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Paolo and Vittorio Taviani meet their toughest crowd by far

The Italian directors' 'Caesar Must Die' is about high-security prison inmates putting on a performance of Shakespeare's 'Julius Caesar.'

February 20, 2013|By Susan King, Los Angeles Times
  • Paolo, left, and Vittorio Taviani co-directed the film, "Caesar Must Die."
Paolo, left, and Vittorio Taviani co-directed the film, "Caesar… (Mark Boster / Los Angeles…)

The veteran Italian directors Paolo and Vittorio Taviani ("Padre Padrone," "The Night of the Shooting Stars") encountered casting difficulties with their latest film — not from demanding divas or control-freak actors but from hardened criminals serving time in the high-security section at Rome's Rebibbia prison.

Directed in a semi-documentary style in both black-and-white and color, "Caesar Must Die" revolves around the auditions, rehearsals and performance by the prison inmates of Shakespeare's "Julius Caesar." The film opens in Los Angeles on Friday.

Such prison theater programs are common in Europe; there are 110 of them in Italy.

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The problem arose after auditions, when it was time to assign roles, Paolo Taviani, 81, recalled during a recent visit to Los Angeles with his brother for an Italian film festival at the American Cinematheque. One of the inmates spoke up to protest their choices.

"He and his group of friends — like a little mafia — said, 'We have already assigned our own roles,'" Taviani said through a translator as he and his brother, Vittorio, 83, sipped espresso in their Beverly Hills hotel suite.

The Tavianis didn't back down, even though they were dealing with members of Camorra and other mafia organizations who, in some cases, had committed multiple murders.

"I said, 'Let's make one thing very clear,' " Paolo said. " 'There is one boss — and in this case there are two directors so there are two bosses.' We explained how things worked in cinema. And their boss, the one who plays Cassius, said, 'Yes I, understand what you are saying, but you have to keep in mind you are speaking to me and I have made three children orphans.' We said, 'We understand who we are dealing with and we are going home. If you call us, we will come back.' "

The siblings were on edge for five days, wondering if the phone would ring.

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"Finally, they did call us," Paolo said. "When we got back to prison, they welcomed us with big applause. Their boss came to us and said, 'You are going to be our boss and do it your way. We will accept you as our bosses because, when you talked to us from the very beginning, you looked at us straight in the eyes and every other person lowers his or her gaze."

The Tavianis were inspired to do "Caesar Must Die," which was Italy's official submission for the foreign language film Oscar race but didn't get a nomination, after attending a passionate, moving performance of Dante's "Divine Comedy" at the prison.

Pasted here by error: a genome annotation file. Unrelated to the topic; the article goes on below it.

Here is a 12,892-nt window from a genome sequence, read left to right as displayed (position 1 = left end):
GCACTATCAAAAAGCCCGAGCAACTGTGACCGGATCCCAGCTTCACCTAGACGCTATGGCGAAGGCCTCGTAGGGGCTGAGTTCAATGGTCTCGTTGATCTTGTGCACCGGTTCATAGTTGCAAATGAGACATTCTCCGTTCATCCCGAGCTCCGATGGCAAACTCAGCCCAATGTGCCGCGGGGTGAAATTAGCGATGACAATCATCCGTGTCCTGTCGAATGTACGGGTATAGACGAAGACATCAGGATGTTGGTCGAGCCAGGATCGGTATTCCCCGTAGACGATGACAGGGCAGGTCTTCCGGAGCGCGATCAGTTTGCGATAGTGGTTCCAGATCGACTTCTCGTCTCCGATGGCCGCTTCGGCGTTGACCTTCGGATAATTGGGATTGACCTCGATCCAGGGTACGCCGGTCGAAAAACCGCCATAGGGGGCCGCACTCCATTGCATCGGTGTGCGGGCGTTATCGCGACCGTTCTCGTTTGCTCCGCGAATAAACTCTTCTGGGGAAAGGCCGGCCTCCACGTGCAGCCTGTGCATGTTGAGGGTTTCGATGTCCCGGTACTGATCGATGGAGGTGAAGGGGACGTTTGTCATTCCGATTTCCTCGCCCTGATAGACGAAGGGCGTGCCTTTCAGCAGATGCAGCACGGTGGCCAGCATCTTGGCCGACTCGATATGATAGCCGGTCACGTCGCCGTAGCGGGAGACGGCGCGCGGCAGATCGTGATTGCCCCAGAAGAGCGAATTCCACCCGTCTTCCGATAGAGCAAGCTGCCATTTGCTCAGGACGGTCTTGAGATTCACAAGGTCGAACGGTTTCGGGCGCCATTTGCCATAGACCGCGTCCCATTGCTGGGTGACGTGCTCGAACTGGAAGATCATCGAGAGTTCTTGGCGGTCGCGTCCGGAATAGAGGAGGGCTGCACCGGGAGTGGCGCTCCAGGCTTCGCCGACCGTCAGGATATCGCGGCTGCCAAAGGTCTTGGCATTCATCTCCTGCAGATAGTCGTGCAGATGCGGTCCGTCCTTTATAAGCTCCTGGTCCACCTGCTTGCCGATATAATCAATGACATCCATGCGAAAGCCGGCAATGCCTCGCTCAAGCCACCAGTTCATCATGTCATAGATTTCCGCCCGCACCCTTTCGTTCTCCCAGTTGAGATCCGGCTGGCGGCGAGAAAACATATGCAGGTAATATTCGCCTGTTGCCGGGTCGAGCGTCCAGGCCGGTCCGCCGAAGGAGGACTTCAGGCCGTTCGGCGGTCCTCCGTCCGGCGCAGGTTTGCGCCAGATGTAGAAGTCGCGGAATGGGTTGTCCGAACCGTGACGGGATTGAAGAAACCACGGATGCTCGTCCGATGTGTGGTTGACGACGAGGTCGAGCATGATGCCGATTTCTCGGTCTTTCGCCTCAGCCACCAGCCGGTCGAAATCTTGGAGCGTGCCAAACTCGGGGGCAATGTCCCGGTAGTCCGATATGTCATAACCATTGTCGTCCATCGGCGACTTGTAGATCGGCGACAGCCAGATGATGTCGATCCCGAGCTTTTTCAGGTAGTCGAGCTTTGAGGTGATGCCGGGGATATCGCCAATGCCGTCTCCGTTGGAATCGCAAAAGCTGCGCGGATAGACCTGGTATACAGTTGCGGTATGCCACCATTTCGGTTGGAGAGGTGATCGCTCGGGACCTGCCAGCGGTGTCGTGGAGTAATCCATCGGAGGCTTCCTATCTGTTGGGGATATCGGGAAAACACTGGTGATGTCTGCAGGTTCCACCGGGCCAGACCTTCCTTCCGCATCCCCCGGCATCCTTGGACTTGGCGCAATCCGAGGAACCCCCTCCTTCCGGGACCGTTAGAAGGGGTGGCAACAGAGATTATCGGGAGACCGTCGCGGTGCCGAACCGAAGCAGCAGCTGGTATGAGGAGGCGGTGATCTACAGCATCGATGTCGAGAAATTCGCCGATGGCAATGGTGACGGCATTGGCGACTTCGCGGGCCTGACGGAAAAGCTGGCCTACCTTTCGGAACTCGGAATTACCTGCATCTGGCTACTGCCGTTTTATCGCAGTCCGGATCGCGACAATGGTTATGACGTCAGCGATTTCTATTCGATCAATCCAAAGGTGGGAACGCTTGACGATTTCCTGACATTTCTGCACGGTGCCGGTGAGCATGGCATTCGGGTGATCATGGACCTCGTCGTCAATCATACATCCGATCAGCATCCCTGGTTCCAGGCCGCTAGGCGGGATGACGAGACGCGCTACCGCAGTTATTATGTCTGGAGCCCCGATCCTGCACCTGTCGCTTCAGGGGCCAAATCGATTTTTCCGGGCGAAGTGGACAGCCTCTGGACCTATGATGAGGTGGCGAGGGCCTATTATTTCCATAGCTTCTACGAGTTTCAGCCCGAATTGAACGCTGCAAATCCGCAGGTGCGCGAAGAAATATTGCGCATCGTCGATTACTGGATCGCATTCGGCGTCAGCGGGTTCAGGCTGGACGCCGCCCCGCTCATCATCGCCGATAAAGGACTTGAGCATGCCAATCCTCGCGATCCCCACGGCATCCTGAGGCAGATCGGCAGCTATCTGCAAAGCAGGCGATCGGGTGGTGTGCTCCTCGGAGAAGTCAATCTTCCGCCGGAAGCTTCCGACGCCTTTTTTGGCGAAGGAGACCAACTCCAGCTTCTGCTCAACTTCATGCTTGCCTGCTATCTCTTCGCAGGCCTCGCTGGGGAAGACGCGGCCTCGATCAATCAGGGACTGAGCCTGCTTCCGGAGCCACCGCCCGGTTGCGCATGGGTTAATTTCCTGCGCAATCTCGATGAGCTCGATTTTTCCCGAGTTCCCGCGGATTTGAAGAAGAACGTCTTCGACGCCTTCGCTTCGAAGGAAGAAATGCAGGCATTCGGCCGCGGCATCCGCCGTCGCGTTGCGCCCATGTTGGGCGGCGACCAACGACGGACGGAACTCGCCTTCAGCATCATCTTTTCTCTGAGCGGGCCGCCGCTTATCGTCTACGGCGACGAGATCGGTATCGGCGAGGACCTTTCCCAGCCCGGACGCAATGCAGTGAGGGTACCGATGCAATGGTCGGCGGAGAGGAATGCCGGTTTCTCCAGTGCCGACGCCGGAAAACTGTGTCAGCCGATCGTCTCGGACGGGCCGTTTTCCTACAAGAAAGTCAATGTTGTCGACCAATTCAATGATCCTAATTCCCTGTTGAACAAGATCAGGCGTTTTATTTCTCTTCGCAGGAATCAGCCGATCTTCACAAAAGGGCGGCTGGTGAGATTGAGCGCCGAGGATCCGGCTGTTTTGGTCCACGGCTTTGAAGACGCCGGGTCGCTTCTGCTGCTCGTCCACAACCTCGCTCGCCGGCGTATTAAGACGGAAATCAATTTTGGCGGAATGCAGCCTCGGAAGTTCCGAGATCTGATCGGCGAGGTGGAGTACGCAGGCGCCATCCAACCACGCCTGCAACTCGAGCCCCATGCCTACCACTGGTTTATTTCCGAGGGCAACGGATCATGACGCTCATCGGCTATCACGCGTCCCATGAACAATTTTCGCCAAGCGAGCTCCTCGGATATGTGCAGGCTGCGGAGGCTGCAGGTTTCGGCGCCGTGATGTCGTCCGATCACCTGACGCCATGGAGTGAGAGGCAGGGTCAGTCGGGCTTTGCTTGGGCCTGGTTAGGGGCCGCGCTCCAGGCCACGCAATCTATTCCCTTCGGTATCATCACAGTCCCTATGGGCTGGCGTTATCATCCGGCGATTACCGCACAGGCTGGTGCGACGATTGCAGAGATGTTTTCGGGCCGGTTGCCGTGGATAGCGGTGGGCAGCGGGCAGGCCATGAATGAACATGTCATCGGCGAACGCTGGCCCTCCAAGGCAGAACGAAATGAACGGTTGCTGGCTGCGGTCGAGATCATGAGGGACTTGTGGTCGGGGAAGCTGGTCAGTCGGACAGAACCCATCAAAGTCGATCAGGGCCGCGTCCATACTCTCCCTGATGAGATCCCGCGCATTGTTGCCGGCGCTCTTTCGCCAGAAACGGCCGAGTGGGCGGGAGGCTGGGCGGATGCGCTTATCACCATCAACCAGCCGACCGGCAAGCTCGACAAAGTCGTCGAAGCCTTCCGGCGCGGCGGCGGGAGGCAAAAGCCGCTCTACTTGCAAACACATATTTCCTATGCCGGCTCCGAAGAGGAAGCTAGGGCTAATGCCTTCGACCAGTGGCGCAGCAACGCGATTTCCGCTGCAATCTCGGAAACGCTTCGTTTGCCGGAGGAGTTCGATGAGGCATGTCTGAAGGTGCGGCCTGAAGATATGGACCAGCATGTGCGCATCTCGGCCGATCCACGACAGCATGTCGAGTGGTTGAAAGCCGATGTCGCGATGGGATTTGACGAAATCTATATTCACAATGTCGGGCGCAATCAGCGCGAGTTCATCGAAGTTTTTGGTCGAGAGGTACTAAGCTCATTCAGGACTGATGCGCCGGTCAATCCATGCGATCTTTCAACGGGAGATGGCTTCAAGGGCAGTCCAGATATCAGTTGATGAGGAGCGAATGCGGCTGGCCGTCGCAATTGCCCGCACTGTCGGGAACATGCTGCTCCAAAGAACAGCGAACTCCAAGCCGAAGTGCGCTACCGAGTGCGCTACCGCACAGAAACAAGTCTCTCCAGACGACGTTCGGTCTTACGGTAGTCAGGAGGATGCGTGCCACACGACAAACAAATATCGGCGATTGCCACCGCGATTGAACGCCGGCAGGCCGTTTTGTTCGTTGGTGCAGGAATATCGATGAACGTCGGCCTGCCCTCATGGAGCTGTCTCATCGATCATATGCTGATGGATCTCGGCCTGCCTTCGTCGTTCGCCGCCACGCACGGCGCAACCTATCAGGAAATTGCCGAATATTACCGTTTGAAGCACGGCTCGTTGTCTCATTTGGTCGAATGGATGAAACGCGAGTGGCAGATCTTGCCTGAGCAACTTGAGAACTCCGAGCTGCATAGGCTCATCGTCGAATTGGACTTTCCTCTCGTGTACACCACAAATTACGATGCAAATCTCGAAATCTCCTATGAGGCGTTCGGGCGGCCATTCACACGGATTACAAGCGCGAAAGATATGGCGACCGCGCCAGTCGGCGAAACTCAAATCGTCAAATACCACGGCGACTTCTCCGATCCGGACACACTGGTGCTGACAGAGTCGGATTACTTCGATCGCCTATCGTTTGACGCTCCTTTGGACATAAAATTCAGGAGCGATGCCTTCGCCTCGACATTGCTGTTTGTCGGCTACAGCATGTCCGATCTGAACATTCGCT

"There was this one prisoner who was reading the part of the love of Paolo and Francesca," Paolo said. "Their love was impossible and condemned. The convict said before reading, 'I want to tell you, you may think you understand Dante, but you will never be able to understand it the way we do because we are condemned not to love anymore. Our women are far away and we are desperate for love.'"

The brothers set up a meeting with director Fabio Cavalli, who has led the theater program at the prison for the last decade, about doing a film revolving around a performance of "Julius Caesar."

The Tavianis chose the play because it is set in Italy.

"It is part of the cultural and popular imagination," Vittorio said. "In Shakespeare's 'Julius Caesar,' there is crime, homicide, power, betrayal of friends. They were all the actions or crimes that were part of the inmates' life when they were outside of prison."

The prisoners also saw the parallel between their lives and the machinations of "Julius Caesar."

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"They said, 'Shakespeare is our brother,' " Vittorio said. "Even though it was written 500 years ago, Shakespeare was talking about these terrible things we know today. They recognized themselves."

Salvatore Striano, who plays Brutus, is the only actor in the film who was not a prisoner. But he had been an inmate there for eight years because of his involvement with the Camorra. Since his release from prison, he has appeared in several movies.

Stephen Ujlaki, dean of the Loyola Marymount School of Film and Television, said "Caesar Must Die" "is a great concept, beautifully executed and gives such a new meaning to the play because of the circumstances."

The brothers, Ujlaki noted, are "adored in Italy. They are highly respected because they are considered to be true poets. They are filmmakers who are always searching for the truth without any concession to popular fads. They are true artists."

After completing the film, the brothers returned to the prison to screen the movie.

"They were looking forward to seeing themselves," Paolo said. "They were very happy to think this movie would go all over Italy — that friends and enemies were going to see the movie, recognize them and remember they were in jail. Our hope as directors is that cinema goers, when they see this movie, will reflect and think that even a man who has killed another man is still a human being."

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